If you enjoy the weekly StatBox column that analytically breaks down some of the NBA’s most pressing and important topic, you’re in luck. Every Tuesday through Thursday during the postseason, the StatBox is expanding into playoff game analysis. You’ll not only find out why each team won and lost, but how different statistical trends can play out over the course of the series and the playoffs as a whole. Today: Houston’s wasted opportunity, mistakes thwarting Atlanta’s chances at victory and one Laker star’s alarming performance.
One game Houston would want back
Road wins have not come easy in the first round of the playoffs. It’s taken one outstanding defensive performance from the Bulls and a perfect offensive game from the Warriors to get it done. Houston erased a late 15-point deficit on Wednesday against Oklahoma City and got a transcendant performance from Patrick Beverly and still failed to close out a road win against the Thunder.
Houston did a really good job of going through the checklist of teams that pull off playoff upsets. Consider:
- Oklahoma City shot under 44 percent from the field. They averaged 48.1 percent shooting during the regular season. But Houston shot under 40 percent in its 105-102 loss.
- Houston was an astounding plus-17 on the glass, out-rebounding OKC 57-40. ESPN points out that the Thunder/Sonics franchise hadn’t won a postseason game despite having at least 15 fewer boards than its opponent since 1996.
- The Rockets hit 10 3-pointers, hit 20 free throws and won the points in the paint by a 50-30 margin and still lost. That is due, in part, to its 16 turnovers (to OKC’s 12).
- With Jeremy Lin out for the second half, Patrick Beverly scored 16 points to go with 12 rebounds and six assists. Chances are they won’t get that type of unexpected production again.
All these things went right for the Houston Rockets, and the Thunder managed to get the win in Game 2 anyway. That bodes well for OKC in this series.
Too many mistakes haunt Hawks
Against a team so fundamentally sound like the Pacers, making mistakes can kill a team’s chances. First, let’s consider everything Atlanta did right in Wednesday night’s Game 2. They shot the ball really well, and put up enough points to probably win. Consider the Hawks’ production against Indiana’s regular season defensive averages:
|NBA PLAYOFFS||FG %||3 FG %||Points|
|Indiana Season Average||42||34.7||90.7|
|Hawks Game 2||49.4||39.1||98|
To shoot that well against the Pacers is rather impressive. The problem: not enough assertiveness from its star players, poor defense and no offensive discipline, among others. Josh Smith should shoot more than 10 times, especially when Kyle Korver and Devin Harris take the same amount of field goals. This could be because of Paul George’s defense (he led the NBA in defensive win shares, unlike Marc Gasol), but Smith is playing not only for his team, but for a new max-level contract as well.
As for the team’s defense? Indiana shot 47.1 percent from the field and 40 percent from deep. The Hawks allowed 29 Pacer free throws and shot 11 of 20 from the line themselves, an awful 55 percent. Atlanta also turned it over 14 times. These are critical mistakes you can’t make against the Pacers, and that’s why Indiana is off to a 2-0 series lead.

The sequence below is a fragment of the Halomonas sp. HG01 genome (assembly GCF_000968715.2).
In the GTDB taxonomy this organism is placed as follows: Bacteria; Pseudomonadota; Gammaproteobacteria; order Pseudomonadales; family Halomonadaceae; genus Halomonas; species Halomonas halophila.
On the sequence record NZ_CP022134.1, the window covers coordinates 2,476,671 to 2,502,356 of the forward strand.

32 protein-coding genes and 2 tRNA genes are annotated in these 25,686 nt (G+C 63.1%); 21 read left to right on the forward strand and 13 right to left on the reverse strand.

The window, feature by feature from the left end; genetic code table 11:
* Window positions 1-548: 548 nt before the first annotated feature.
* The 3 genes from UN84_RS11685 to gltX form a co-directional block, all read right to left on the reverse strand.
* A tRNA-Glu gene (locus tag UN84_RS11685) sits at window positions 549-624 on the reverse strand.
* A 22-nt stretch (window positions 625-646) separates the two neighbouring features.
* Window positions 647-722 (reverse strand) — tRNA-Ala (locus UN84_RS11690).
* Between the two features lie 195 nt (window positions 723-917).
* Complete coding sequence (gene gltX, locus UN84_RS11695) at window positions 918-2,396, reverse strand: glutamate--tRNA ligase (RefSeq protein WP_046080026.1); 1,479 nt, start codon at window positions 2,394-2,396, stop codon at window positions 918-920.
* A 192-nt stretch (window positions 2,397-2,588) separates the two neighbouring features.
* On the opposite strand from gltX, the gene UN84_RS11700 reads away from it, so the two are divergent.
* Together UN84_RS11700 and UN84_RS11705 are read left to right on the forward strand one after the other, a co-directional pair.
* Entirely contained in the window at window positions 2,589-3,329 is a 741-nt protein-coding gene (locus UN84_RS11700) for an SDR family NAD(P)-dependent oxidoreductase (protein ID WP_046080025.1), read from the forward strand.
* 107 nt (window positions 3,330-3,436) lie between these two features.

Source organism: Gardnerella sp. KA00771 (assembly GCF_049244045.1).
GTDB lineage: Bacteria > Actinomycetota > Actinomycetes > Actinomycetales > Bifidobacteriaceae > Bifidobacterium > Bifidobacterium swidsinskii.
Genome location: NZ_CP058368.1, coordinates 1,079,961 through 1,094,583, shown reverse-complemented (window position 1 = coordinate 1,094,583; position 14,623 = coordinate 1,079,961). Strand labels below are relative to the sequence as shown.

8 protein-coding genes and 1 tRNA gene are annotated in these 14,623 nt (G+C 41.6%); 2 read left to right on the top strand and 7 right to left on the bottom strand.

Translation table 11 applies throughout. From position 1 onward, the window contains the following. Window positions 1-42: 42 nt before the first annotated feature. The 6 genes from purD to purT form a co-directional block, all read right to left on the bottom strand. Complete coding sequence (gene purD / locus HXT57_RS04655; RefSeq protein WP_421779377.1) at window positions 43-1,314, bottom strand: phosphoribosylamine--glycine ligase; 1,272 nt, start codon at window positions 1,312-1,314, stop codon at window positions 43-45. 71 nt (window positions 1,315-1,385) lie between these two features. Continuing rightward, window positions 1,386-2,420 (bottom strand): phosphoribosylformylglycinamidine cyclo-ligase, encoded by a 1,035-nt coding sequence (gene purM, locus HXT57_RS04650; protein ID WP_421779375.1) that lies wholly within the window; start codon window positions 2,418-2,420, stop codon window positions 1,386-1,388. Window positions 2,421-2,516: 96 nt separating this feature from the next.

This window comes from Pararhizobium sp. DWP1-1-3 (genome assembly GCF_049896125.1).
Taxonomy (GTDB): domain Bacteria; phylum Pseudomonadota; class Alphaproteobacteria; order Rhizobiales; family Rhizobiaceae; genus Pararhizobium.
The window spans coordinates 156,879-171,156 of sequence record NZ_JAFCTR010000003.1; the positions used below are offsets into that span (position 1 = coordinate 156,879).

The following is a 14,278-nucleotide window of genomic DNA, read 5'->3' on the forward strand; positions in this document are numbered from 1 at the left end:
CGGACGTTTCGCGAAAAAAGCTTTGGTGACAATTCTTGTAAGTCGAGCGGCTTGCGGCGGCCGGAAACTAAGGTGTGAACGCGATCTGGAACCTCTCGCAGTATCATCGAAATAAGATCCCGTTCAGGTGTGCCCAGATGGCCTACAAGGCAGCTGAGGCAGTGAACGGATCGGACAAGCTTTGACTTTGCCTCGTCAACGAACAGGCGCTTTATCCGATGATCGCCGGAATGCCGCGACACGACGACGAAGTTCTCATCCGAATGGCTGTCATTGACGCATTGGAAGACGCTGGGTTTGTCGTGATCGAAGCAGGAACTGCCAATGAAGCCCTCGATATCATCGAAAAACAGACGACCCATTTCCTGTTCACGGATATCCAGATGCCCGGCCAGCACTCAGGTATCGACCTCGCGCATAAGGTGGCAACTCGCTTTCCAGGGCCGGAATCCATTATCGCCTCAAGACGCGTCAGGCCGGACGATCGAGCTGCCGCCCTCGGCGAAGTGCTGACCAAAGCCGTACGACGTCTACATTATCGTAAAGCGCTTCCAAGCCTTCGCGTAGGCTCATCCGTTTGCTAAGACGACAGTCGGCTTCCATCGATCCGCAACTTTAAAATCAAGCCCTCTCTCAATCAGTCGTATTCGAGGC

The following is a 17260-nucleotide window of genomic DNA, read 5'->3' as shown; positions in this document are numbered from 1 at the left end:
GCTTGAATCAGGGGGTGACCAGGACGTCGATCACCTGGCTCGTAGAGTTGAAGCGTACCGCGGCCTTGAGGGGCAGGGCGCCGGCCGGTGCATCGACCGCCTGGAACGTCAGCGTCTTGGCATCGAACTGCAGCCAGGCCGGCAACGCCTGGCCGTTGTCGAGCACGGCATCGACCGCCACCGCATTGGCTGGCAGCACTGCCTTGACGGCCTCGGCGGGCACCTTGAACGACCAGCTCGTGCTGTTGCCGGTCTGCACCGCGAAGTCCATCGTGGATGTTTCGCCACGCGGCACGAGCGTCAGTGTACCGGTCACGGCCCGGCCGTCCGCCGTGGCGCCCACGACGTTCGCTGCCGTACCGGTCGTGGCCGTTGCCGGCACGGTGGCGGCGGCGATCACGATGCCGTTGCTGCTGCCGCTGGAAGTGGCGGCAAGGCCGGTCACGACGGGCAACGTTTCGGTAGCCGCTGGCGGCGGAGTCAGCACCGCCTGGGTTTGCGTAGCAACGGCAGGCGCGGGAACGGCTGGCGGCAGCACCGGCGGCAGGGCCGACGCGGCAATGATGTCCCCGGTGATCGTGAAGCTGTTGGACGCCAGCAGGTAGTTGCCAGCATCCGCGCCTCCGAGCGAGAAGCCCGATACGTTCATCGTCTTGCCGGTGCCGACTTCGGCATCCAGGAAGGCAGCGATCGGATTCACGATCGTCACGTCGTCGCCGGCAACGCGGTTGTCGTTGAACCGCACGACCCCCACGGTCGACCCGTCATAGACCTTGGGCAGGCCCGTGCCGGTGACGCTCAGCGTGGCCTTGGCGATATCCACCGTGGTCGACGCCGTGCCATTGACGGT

Superman simply subpar for Lakers
Dwight Howard took fewer shots in Wednesday night’s Game 2 loss to the Spurs than Metta World Peace. Howard also took fewer shots than Pau Gasol and even Steve Blake! Perhaps Superman was too busy griping about his supposed Defensive Player of the Year “snub” to notice that the Lakers desperately need him to be a superstar against the Spurs without Kobe Bryant in the mix. It should come as no surprise that Howard was a -14 in the game, tied for the worst mark on both teams in a 102-91 San Antonio triumph.
|Dwight Howard||Shots||Points||FG %|
Howard’s 12 shots was right around his season average, which is a pretty big problem considering that Bryant isn’t there to take the scoring load. For someone who thinks he deserves a max-level contract this offseason, his lack of assertiveness in a playoff series is beyond alarming. Unfortunately, this is probably who Dwight Howard is. Uncomfortable with taking the lead role, satisfied with playing second fiddle. If the Lakers are satisfied with this type of performance, perhaps they’re meant to have Howard in the fold for years to come.
“It is frustrating,” Howard said of the San Antonio defense. “I just have to trust my teammates to make shots. On whatever they do defensively, I have to be aware of my arms and try not to get tangled up.”
That doesn’t sound like a max-level leader. That sounds like a helpless man, defeated after falling short while being thrust into a leading role. This epitomizes Dwight Howard. This epitomizes the sorry and sad future of the Los Angeles Lakers.
Shlomo Sprung loves advanced statistics and the way they explain what happens on the court. He is also the web editor of the Brooklyn Daily Eagle and a writer for Football.com. A 2011 graduate of Columbia University’s Journalism School, he has previously worked for the New York Knicks, The Sporting News, Business Insider and other publications. His website is SprungOnSports.com. You can follow him on Twitter.